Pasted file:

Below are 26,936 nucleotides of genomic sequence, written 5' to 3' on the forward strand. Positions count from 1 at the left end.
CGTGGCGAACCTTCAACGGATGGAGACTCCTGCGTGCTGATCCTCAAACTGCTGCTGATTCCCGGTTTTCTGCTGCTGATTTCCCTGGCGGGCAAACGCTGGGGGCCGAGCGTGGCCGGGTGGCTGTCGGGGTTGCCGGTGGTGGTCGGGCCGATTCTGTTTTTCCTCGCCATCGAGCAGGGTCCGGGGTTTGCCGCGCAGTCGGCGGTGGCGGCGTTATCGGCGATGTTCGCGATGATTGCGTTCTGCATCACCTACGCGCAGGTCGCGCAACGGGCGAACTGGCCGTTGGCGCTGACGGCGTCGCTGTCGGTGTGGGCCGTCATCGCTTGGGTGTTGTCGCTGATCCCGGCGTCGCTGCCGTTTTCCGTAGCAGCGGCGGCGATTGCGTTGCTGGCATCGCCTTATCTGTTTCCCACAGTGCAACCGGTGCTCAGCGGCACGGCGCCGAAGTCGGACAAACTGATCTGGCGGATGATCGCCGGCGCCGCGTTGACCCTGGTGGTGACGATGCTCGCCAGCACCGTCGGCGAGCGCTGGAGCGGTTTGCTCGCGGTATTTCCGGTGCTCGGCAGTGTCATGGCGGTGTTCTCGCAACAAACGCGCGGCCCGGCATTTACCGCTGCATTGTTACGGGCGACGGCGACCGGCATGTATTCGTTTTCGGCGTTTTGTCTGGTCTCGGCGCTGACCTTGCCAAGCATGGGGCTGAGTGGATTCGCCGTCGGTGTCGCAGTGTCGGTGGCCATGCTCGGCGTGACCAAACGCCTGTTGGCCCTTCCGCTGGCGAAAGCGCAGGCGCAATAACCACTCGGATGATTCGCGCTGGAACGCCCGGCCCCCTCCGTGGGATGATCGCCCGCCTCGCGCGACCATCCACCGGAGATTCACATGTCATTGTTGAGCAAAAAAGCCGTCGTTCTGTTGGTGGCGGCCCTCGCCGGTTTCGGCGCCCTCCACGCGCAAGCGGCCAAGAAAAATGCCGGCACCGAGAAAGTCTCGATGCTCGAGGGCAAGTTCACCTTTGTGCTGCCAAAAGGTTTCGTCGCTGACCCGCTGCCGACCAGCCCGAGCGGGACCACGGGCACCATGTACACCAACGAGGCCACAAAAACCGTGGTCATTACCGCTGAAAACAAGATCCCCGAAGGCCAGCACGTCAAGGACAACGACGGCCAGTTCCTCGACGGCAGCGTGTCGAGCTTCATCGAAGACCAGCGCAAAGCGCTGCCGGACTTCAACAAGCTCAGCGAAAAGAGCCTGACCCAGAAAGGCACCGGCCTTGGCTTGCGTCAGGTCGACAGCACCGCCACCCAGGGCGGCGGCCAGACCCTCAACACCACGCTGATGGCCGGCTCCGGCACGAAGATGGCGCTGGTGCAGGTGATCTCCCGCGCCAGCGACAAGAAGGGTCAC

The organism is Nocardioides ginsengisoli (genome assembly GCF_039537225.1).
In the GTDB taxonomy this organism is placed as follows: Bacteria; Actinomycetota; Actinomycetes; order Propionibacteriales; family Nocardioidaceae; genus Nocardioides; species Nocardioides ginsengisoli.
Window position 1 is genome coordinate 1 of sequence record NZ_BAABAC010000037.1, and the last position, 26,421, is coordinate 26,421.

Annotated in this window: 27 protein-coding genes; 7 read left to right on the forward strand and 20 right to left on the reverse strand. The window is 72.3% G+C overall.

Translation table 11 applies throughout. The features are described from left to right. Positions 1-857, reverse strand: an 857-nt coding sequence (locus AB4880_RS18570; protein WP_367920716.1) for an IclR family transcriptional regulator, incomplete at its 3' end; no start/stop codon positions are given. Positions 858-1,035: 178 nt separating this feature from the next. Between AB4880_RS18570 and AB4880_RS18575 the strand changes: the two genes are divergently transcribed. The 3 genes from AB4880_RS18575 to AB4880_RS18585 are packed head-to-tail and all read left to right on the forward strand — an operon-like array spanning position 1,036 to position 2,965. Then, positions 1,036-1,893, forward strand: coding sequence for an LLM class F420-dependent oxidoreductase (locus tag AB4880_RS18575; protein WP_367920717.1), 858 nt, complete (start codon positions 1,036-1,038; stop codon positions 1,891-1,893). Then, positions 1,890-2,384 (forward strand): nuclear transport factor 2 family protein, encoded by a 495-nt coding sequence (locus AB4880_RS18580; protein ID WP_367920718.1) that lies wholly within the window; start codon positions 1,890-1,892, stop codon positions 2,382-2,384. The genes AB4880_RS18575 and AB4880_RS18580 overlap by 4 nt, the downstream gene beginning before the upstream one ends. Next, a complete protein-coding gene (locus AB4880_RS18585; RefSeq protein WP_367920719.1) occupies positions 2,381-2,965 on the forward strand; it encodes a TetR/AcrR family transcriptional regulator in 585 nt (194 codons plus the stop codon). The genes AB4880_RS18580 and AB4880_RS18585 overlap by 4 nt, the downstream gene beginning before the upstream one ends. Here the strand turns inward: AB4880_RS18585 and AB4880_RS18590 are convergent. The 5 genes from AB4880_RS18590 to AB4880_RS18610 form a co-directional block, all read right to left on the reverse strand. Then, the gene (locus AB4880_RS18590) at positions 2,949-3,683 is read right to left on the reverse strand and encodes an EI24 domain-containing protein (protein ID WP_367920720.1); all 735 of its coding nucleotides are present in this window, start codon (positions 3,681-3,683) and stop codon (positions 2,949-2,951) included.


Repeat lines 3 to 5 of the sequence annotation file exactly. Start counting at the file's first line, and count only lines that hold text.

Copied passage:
The organism is Nocardioides ginsengisoli (genome assembly GCF_039537225.1).
In the GTDB taxonomy this organism is placed as follows: Bacteria; Actinomycetota; Actinomycetes; order Propionibacteriales; family Nocardioidaceae; genus Nocardioides; species Nocardioides ginsengisoli.
Window position 1 is genome coordinate 1 of sequence record NZ_BAABAC010000037.1, and the last position, 26,421, is coordinate 26,421.